2001 IMFC Statements
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Statement by H.E. Fathallah OUALALOU
Minister of Economy, Finance, Privatization, and Tourism
of Morocco

Speaking on behalf of Algeria, Ghana, Islamic Republic of Iran,
Morocco, Pakistan, and Tunisia

Joint Meeting of the International Monetary and Financial Committee
and the Development Committee, on
Fighting Poverty and Strengthening Growth

Washington, D.C., April 29, 2001


The theme of this third joint meeting of the International Monetary and Financial Committee and the Development Committee of "fighting poverty and strengthening growth" is pertinent for a number of reasons:

1. Because it reminds us that the ultimate objective of the actions of our institutions must be the well-being of the people.

2. Because it points to the need for close and effective cooperation between the Bank and the Fund, given that they share the same objective.

3. Finally, because it underlines the link that exists between fighting poverty and strengthening growth.

I am delighted at this development and this collective awakening, one of the first manifestations of which was the initiative to provide debt relief to the heavily indebted poor countries.

Since it was launched in 1996, this initiative has developed considerably, to the point where 22 of the 41 eligible countries have reached the decision point.

While we can be pleased with the progress made, we must also express some fears and concerns.

- First, we believe that the financing arrangement for this initiative should be reviewed so as to fully integrate the debt relief needs of the heavily indebted poor countries that are in protracted arrears, often because they are in the throes of conflicts, with the attendant disastrous human, economic and financial results. The rapid extension of this initiative to these countries can ease their precarious situation and facilitate their integration into the world economy. Furthermore, special attention should be given to the problems of the highly-indebted poor transition countries.

- Our second concern relates to the fact that since the initiative was launched, only one country has reached the completion point. This should act as a call to the international community, and our two institutions in particular, to redouble the efforts to speed up the implementation of this initiative. We have high hopes in this regard, owing to the simplification and streamlining announced by the IMF with respect to the conditionality applicable to its facilities, including the Poverty Reduction and Growth Facility, and the efforts under way to enhance individual countries' ownership of their poverty reduction and reform programs. We also are hopeful of seeing the Fund and the Bank improve the coordination of their interventions in the poor countries, avoiding cross conditionalities and adapting their activities to the specific circumstances in each country. This is the best way of stepping up the implementation of the initiative and helping the poor countries achieve debt sustainability.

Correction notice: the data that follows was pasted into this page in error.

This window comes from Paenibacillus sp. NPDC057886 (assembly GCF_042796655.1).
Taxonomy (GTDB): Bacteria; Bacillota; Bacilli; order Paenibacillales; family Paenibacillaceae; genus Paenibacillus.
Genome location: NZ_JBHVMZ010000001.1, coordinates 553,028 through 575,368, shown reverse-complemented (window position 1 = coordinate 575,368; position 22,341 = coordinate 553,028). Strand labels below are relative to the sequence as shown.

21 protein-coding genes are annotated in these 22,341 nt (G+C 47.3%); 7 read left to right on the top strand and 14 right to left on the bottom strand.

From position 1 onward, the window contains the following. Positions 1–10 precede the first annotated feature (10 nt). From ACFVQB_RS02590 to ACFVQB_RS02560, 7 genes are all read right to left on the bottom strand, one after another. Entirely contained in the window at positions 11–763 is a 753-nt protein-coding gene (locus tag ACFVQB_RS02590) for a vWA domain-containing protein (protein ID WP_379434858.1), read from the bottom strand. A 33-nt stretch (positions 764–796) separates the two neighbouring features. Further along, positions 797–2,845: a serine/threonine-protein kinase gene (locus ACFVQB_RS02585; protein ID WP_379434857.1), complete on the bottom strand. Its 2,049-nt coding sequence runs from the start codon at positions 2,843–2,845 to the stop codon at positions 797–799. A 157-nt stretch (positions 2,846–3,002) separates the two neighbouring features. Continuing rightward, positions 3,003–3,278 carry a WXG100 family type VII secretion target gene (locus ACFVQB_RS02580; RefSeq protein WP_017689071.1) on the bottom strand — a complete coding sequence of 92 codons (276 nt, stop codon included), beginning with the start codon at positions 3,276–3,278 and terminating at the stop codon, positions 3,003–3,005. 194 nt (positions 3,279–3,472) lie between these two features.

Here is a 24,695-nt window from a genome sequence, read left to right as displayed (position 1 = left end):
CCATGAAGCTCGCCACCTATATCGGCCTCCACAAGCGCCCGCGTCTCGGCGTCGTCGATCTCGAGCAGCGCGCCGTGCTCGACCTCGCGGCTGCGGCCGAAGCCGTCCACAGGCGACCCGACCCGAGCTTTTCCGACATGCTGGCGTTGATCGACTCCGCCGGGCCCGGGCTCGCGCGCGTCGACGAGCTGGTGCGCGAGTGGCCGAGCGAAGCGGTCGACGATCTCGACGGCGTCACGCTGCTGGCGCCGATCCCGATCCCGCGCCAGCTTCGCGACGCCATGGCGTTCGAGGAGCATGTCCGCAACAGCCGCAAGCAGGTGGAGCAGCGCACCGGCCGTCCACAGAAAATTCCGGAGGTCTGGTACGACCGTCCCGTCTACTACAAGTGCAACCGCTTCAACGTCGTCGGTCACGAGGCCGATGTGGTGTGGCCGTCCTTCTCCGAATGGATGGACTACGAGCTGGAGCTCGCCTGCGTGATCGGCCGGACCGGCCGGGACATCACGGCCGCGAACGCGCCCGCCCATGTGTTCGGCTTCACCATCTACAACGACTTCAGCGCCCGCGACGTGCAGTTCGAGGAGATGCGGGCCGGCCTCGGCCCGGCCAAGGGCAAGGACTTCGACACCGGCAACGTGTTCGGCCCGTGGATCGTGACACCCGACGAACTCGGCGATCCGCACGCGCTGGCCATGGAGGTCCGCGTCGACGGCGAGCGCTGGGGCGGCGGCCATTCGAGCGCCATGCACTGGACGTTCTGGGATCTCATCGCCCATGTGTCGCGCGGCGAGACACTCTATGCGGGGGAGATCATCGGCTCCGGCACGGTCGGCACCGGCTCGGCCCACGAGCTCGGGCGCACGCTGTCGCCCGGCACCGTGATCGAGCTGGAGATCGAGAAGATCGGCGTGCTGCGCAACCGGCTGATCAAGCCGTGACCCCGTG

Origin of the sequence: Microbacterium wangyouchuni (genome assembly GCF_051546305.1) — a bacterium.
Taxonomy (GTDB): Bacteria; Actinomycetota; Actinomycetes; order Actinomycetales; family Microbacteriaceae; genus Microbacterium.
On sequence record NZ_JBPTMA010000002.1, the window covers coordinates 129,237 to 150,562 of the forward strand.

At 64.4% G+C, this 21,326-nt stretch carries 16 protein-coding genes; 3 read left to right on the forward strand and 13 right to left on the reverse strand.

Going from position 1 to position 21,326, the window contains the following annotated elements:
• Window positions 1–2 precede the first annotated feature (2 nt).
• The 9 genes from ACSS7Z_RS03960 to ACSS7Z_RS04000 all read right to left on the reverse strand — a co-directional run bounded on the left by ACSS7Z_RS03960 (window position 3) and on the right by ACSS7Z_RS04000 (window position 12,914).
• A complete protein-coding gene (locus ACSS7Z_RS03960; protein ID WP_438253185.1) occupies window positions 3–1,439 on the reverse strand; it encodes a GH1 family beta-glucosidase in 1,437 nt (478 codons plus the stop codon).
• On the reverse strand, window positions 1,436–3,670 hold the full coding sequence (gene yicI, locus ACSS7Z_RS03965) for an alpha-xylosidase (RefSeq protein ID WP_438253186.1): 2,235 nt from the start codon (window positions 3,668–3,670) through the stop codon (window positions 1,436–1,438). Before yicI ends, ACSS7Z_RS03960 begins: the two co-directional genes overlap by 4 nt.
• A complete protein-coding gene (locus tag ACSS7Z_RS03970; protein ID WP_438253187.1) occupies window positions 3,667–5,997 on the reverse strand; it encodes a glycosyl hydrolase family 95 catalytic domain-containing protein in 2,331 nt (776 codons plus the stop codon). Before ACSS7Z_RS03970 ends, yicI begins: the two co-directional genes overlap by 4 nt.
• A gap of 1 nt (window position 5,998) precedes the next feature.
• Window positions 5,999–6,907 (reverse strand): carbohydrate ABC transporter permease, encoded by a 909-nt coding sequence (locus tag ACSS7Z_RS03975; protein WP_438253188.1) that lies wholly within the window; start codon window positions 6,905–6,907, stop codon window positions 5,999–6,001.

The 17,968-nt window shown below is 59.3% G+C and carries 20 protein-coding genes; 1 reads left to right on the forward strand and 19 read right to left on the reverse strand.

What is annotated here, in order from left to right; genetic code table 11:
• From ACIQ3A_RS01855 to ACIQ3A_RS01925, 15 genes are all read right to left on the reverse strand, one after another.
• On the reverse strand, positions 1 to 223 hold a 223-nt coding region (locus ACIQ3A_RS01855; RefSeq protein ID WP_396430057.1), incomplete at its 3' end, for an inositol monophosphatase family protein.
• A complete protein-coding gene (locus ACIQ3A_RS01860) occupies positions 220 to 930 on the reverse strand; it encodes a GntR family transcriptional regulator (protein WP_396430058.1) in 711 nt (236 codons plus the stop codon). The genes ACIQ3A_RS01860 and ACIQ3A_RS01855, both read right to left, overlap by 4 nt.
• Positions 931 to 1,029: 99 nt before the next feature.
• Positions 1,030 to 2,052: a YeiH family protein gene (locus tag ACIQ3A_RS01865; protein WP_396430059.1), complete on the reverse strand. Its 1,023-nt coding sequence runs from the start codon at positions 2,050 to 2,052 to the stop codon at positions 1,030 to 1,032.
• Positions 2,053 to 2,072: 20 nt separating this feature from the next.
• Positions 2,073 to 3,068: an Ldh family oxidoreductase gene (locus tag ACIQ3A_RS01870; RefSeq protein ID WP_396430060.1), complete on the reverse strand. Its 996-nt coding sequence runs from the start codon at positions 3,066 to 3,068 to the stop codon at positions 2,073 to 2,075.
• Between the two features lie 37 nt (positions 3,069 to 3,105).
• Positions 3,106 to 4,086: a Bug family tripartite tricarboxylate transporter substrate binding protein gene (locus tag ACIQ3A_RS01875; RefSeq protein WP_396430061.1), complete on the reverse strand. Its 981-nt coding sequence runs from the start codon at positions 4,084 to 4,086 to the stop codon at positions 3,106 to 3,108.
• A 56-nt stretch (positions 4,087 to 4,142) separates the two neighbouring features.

- Finally, in addition to their efforts to speed up implementation of the initiative, the various contributors should take action to ensure that disbursements are made in a timely fashion and that the resources of the institutions also called upon to contribute are appropriately replenished. Likewise, I think it imperative that the regional financial institutions, particularly the African Development Bank, receive the necessary resources from the contributing countries to enable them to do their part in accelerating the implementation of the initiative.

More generally, we believe that the role of the World Bank Group must continue to be focused on poverty reduction throughout the world. In this regard, and in the awareness that 80 percent of the poorest people of the planet live in middle-income countries, it is important that these countries continue to benefit from direct loans from the Bank. The Bank should respond to the needs of the middle-income countries by finding the appropriate balance between project loans, structural adjustment support, and financing for sectoral reforms. Moreover, the Fund and the Bank must act more strenuously as a catalyst of private capital flows toward the middle-income countries. In this regard, we applaud the decision of the Managing Director of the IMF to create an International Capital Markets Department, and we very much look forward to this department's provision of support to all developing countries to facilitate their integration into the international capital market.

Furthermore, the growth of the developing countries overall is not dependent solely on financing resources, but also on the external context surrounding their economies.

We believe that the opening of the markets of the industrial countries to the exports of the developing countries, including agricultural products, is likely to help accelerate growth and reduce poverty in these countries. The recent initiatives of a number of countries and regional groups are encouraging in that they favor the integration of the developing countries into the global economy. We would like to see these initiatives applied to all the developing countries. We welcome and encourage the initiatives taken by a number of African countries to promote regional corporation with the assistance of the international financial institutions.

Finally, for the least developed countries and middle-income countries alike, the measures aimed at increasing the flow of resources in their direction must include an increase in the flows of Official Development Assistance. We must reverse the trend in this area so that the objective of 0.7 percent of GNP set by the United Nations may be reached and international development objectives achieved.